Influence of global DNA topology on cruciform formation in supercoiled DNA

Elena A. Oussatcheva, Jeffrey Pavlicek, Otto F. Sankey, Richard R. Sinden, Yuri L. Lyubchenko, Vladimir N. Potaman

Research output: Contribution to journalArticlepeer-review

23 Scopus citations


DNA supercoiling plays an important role in many genetic processes such as replication, transcription, and recombination. Supercoiling provides energy for helix unpairing and drives the formation of alternative DNA structural transitions, like cruciforms. Supercoiling also allows distant DNA regions to be brought into close proximity through the formation of interwound supercoils. Recently, we showed that the inverted repeat-to-cruciform transition acts as a molecular switch, influencing the global topology of a topological plasmid domain. As alternative DNA structures can affect global topology, a corollary hypothesis might be that the localization of a specific DNA sequence within a topological domain may affect the energetics required for formation of an alternative DNA structure. Here, we test this hypothesis and show that the localization of an inverted repeat to an apical position increases the rate of cruciform formation and reduces the superhelical energy required to drive the transition. For this, we created a series of plasmids containing an inverted repeat and an A-tract bent DNA sequence. The A-tract forms a permanent 180° bend irrespective of DNA topology. The inverted repeat and the bent sequence were placed either at six o'clock or nine o'clock positions with respect to each other. Using 2D agarose gel electrophoresis, we show that the six o'clock construct extrudes the cruciform at a lower superhelical density than a control plasmid without the bend. Atomic force microscopy shows that the nine o'clock construct has the propensity to form branched molecules with the cruciform at the end of one branch. These results demonstrate that the localization of sequences within specific regions of a topological domain can affect the energetics of structural transitions as well as the branching structure of the domain. As structural transitions can be involved in biological processes, localization of alternative conformation-forming sequences to specific locations within a domain provides an additional means for gene regulation.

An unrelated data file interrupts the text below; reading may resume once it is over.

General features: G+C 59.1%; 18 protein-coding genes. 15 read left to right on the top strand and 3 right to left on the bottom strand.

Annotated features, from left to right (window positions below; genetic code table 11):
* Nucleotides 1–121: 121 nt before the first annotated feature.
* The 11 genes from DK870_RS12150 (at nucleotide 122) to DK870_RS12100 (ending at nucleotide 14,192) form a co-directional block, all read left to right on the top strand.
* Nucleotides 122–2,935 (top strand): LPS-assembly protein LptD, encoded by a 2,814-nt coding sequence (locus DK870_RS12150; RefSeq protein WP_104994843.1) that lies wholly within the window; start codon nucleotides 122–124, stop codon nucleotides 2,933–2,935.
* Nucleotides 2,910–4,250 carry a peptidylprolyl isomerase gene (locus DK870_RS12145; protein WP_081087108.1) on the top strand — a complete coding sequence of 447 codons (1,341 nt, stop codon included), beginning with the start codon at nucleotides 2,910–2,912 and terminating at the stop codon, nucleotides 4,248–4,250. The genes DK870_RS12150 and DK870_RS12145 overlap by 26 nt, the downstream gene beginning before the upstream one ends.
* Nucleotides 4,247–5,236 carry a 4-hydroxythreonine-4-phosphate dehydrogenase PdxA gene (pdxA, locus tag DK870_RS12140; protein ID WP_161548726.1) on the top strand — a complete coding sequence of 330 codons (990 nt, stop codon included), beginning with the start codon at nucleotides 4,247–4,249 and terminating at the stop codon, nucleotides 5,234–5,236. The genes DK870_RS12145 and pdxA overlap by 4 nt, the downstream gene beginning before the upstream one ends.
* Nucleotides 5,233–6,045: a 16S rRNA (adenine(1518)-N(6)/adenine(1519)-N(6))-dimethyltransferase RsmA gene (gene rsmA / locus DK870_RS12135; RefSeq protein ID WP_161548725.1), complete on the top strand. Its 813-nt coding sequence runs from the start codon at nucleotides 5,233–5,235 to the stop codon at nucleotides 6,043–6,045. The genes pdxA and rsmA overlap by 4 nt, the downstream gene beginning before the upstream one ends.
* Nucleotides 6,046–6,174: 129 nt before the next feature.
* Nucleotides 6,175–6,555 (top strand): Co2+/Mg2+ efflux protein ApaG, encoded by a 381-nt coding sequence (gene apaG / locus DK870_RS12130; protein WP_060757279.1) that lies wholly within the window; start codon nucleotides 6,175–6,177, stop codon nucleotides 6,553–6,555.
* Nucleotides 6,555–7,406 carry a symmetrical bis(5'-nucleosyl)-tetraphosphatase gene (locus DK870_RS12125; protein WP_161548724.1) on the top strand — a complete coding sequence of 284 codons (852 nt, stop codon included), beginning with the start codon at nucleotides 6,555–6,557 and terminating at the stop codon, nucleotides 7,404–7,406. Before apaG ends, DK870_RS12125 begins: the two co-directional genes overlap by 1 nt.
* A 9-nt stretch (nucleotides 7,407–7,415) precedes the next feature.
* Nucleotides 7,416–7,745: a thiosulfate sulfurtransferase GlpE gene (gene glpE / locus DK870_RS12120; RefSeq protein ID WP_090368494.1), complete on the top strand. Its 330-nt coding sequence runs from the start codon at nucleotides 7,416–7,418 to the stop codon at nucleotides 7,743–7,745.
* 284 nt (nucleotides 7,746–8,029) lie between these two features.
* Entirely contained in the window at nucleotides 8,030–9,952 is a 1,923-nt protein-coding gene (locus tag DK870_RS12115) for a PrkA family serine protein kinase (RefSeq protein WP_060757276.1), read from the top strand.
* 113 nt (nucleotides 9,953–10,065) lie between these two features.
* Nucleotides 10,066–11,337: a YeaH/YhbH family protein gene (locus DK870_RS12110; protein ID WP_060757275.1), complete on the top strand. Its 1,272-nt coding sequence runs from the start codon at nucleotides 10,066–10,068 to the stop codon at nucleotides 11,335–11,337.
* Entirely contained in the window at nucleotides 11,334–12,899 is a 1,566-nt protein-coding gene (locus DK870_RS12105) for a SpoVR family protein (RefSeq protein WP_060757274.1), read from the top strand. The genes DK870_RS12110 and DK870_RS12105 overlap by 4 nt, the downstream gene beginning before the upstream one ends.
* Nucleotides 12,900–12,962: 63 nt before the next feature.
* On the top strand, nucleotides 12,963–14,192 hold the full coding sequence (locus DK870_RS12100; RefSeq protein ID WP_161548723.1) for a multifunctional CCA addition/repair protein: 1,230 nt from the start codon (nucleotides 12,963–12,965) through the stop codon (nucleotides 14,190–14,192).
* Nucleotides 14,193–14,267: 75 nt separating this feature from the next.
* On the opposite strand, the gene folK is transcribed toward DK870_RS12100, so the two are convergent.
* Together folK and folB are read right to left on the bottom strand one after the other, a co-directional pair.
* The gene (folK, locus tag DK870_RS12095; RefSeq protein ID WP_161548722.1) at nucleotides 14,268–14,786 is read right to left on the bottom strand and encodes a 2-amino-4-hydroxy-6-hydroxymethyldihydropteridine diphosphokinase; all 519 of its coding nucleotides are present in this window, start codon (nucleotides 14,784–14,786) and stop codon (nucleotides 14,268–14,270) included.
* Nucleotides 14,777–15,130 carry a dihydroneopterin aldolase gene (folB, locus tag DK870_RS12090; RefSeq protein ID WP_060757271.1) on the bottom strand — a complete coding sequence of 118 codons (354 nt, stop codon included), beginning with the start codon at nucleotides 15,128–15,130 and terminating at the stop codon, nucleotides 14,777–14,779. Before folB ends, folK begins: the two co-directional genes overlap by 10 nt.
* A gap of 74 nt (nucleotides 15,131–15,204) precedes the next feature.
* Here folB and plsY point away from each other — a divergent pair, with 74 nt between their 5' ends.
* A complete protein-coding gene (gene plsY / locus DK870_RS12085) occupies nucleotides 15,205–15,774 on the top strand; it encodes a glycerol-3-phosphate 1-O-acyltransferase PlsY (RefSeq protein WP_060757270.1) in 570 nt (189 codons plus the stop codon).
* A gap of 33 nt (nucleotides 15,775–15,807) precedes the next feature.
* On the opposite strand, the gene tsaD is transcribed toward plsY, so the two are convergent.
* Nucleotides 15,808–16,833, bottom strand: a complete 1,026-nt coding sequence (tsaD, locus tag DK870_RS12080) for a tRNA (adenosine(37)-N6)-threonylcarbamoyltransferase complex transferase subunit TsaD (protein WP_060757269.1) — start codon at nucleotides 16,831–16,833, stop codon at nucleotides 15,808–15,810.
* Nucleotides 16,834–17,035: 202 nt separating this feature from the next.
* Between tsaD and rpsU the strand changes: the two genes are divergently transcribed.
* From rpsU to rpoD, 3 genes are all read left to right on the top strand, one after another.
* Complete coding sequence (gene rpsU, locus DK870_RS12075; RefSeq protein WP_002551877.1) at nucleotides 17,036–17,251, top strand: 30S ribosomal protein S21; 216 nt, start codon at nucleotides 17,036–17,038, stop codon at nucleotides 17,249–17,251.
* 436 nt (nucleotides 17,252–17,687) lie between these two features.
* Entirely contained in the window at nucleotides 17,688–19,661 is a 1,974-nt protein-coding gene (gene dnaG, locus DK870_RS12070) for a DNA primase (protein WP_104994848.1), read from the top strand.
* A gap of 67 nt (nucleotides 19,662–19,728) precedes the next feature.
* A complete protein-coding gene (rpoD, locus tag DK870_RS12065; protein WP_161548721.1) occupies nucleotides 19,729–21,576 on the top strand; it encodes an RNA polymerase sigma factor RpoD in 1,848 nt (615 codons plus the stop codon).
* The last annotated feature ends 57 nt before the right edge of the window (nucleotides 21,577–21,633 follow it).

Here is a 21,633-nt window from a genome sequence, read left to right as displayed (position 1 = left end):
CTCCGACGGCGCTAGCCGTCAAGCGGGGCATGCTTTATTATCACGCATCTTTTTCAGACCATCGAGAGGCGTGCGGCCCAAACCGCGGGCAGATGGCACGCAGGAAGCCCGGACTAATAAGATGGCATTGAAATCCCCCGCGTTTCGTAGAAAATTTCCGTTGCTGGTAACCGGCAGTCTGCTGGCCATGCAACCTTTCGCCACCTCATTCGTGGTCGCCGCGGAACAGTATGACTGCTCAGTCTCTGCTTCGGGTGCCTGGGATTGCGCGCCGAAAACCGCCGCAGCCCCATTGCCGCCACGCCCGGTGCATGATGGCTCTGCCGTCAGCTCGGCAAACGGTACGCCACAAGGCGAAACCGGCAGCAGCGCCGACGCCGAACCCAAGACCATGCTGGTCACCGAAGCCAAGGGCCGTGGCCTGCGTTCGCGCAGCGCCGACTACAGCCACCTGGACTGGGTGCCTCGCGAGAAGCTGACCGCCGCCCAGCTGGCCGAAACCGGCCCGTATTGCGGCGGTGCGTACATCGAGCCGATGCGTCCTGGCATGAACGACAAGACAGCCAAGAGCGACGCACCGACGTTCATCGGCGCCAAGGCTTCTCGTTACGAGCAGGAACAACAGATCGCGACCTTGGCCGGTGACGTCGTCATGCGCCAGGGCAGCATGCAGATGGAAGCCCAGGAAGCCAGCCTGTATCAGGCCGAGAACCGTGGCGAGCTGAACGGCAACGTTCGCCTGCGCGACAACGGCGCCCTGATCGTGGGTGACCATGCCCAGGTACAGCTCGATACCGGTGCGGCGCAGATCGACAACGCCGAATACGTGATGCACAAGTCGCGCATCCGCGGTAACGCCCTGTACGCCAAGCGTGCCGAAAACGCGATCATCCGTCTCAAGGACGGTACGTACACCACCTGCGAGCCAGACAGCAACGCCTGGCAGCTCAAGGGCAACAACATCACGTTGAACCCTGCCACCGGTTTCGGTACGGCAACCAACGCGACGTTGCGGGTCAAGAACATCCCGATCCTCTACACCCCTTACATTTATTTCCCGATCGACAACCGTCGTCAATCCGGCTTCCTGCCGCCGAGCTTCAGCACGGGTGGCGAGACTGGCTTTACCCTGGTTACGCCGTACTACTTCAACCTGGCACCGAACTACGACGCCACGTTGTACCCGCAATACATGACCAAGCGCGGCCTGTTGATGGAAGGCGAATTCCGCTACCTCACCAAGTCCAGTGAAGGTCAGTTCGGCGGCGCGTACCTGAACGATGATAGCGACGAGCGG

Original languageEnglish (US)
Pages (from-to)735-743
Number of pages9
JournalJournal of Molecular Biology
Issue number4
StatePublished - May 7 2004
Externally publishedYes


  • AFM, atomic force microscopy
  • Branching
  • Cruciform
  • DNA bending
  • DNA topology
  • Kinetics

ASJC Scopus subject areas

  • Structural Biology
  • Molecular Biology


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